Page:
Ars Electronica Futurelab at the European Tourism Ministers’ Conference
Mahler and Schönbrunn Palace as successful projects with great future promise in the tourism industry. Expert address by Horst Hörtner, director of the Ars Electronica Futurelab.
Vienna/Linz, March 20, 2006 (Ars Electronica). The European Tourism Ministers’ Conference will bring together tourism ministers from the EU-25, the candidate countries, EFTA/EEA and West Balkan states, representatives of international and European organizations and the tourism industry to create a high-level discussion forum in which to analyze growth and employment aspects of and future prospects for tourism in Europe. This conference will be held March 20-21, 2006 in the Hofburg Congress Centre in Vienna, and is an integral part of Austria's EU Council Presidency.
In conjunction with this important conclave, Horst Hörtner, director of the Ars Electronica Futurelab, has been invited to deliver a keynote address in which he will provide insights into the latest R&D developments in the field of interactive visualization for tourism and culture.
And, as part of the conference’s lineup of events, the Ars Electronica Futurelab has designed a program of interactive experiences. A large-format (5 m x 2.1 m) projection screen will alternately display 3D visualizations from two Ars Electronica Futurelab projects: “Mahler’s Resurrection Symphony” and “Schönbrunn Palace.” Both efforts illustrate digital creativity’s tremendous potential for the tourism industry and in cultural productions.
Mahler’s Resurrection Symphony was produced on January 1, 2006 on the occasion of WDR’s 50th anniversary. To kick off its golden jubilee celebration, Western Germany’s public broadcasting station treated its viewers to an extraordinary cultural experience. The WDR Symphony Orchestra under the direction of Head Conductor Semyon Bychkov, renowned Austrian media artist Johannes Deutsch and the Ars Electronica Futurelab collaborated on a multimedial performance of Gustav Mahler’s Symphony No. 2 in C minor as an artistic expression of our time. State-of-the-art computer technology was used to produce the visuals accompanying Mahler’s famed Resurrection Symphony.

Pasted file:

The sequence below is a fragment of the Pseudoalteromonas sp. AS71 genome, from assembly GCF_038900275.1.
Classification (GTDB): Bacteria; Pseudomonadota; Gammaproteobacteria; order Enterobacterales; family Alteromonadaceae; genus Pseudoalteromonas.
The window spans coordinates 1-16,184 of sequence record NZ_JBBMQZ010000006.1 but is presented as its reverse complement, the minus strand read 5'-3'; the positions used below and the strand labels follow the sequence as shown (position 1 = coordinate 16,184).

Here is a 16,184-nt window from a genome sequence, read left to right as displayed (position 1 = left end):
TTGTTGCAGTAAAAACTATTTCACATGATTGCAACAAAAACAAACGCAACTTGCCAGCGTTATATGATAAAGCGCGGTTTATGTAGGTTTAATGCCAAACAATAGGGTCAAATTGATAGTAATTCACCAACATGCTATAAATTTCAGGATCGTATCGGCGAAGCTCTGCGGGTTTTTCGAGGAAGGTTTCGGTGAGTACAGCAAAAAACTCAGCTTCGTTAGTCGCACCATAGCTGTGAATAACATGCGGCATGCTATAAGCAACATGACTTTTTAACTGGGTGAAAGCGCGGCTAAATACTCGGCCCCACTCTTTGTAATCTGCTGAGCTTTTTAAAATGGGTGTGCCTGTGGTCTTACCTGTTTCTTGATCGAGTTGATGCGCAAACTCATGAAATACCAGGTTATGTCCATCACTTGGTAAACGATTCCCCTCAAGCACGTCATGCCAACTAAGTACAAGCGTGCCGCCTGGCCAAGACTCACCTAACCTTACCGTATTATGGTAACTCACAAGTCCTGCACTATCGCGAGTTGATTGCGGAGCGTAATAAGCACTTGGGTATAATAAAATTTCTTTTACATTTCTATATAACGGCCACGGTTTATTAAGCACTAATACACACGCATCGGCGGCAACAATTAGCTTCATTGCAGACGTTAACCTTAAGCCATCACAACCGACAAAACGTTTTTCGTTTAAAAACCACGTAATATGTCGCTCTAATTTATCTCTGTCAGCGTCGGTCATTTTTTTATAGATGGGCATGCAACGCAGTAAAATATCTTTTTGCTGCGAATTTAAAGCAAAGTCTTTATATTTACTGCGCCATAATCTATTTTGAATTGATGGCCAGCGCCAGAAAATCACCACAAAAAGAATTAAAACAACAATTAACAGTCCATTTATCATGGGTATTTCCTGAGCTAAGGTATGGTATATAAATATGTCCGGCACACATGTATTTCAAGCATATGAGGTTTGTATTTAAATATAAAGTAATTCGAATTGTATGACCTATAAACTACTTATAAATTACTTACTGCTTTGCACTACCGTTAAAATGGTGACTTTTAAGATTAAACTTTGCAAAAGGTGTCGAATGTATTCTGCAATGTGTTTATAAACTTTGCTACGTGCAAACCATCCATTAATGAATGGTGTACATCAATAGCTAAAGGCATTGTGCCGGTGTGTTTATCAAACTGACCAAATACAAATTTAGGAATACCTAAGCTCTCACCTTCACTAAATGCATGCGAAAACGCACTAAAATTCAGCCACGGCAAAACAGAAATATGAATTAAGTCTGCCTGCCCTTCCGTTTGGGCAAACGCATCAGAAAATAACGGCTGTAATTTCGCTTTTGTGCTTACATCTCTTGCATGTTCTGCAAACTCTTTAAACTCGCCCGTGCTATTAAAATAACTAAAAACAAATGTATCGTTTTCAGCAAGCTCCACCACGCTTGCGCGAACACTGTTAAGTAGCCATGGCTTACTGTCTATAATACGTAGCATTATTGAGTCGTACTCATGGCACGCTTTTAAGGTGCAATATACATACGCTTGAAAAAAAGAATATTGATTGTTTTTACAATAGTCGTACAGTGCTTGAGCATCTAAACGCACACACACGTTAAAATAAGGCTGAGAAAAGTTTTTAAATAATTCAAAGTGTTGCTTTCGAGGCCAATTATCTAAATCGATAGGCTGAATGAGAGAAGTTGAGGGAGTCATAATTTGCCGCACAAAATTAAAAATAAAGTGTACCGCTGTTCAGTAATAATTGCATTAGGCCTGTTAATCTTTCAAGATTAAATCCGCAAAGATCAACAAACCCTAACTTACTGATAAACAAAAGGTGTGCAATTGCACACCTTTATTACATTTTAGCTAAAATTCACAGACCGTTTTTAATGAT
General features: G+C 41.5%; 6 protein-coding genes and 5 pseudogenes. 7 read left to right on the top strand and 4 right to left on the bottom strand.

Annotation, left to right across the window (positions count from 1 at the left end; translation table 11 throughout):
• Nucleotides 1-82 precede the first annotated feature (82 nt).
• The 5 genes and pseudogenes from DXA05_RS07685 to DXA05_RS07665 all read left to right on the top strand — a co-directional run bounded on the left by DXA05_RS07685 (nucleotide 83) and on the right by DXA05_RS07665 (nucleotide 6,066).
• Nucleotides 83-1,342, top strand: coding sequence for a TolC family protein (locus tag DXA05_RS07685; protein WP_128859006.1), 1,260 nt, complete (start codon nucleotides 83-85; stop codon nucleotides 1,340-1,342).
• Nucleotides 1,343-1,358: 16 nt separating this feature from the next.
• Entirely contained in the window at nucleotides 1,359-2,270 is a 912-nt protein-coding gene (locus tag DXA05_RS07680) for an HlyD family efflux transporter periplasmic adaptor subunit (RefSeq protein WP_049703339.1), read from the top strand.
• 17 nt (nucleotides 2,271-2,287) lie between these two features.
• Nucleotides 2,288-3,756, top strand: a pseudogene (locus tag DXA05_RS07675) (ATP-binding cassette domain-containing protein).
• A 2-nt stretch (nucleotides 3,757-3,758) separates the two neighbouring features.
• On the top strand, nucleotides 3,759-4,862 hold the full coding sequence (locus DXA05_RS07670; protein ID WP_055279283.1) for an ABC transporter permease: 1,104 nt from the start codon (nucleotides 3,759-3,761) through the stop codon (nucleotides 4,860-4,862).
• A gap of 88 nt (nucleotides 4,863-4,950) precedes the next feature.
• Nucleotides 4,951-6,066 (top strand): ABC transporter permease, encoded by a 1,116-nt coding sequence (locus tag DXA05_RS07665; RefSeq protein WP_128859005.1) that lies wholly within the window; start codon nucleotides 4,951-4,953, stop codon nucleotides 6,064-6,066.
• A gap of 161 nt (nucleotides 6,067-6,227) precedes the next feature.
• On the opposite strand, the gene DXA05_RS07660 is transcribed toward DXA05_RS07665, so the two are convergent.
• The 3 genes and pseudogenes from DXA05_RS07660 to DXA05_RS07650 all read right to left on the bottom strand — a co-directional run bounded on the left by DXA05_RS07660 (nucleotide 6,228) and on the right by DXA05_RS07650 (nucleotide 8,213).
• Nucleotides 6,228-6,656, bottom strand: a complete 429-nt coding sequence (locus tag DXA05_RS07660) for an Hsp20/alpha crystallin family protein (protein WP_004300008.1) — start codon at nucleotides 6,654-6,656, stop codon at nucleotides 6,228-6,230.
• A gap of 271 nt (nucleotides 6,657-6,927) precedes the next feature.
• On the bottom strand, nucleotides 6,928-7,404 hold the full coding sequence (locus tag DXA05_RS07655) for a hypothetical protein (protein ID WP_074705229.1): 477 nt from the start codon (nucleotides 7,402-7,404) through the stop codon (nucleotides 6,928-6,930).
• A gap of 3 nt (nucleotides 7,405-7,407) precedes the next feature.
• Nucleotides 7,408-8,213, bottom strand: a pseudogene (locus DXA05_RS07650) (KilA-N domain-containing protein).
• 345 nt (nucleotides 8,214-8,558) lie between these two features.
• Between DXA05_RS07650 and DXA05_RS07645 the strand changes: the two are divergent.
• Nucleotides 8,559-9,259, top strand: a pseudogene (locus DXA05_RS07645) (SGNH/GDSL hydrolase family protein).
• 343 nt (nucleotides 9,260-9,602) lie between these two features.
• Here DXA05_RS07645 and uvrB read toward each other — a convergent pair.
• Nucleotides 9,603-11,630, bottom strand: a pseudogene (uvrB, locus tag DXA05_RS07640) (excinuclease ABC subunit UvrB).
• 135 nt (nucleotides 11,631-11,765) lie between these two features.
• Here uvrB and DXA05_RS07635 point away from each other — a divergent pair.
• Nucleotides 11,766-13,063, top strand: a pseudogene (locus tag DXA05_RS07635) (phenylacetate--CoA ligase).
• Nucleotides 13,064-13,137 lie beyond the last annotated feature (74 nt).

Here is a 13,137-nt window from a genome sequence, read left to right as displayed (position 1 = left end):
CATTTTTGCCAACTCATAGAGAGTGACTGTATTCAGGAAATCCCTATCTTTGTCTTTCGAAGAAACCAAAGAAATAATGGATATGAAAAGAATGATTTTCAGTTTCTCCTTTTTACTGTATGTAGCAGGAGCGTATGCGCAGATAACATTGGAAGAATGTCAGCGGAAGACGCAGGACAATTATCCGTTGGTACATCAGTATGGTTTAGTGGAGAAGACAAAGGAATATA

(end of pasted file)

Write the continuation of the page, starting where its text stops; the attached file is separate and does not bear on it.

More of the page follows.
To produce 3D visualizations of several rooms in Vienna’s fabulous imperial residence, the Schönbrunn Palace Society decided in 2005 to take an innovative approach and turned to the Ars Electronica Futurelab to carry it out. In a pilot project, the Linz media art laboratory visualized the “Million Room” in the form of an interactive 3D simulation. In the wake of its tremendous success, additional visualizations—of the Ceremonial Hall and one of the three Pink Rooms—soon followed. Now, visitors can tour virtual Schönbrunn without ever having been to the actual imperial palace. This innovative development is now proving itself both as a marketing tool at international tourism expos and as a means of conserving priceless cultural treasures.
About the Ars Electronica Futurelab
The Futurelab is the prototype of a new kind of media art R&D laboratory in which artistic and technological innovation drives reciprocal inspiration. Each of the lab’s working groups brings together a wide variety of skills; their approach to a project is characterized by interdisciplinarity and international networking. Conceiving and executing exhibitions and artistic installations as well as collaborations with university facilities and joint ventures with partners in the private sector frame the Futurelab’s broad spectrum of activities.
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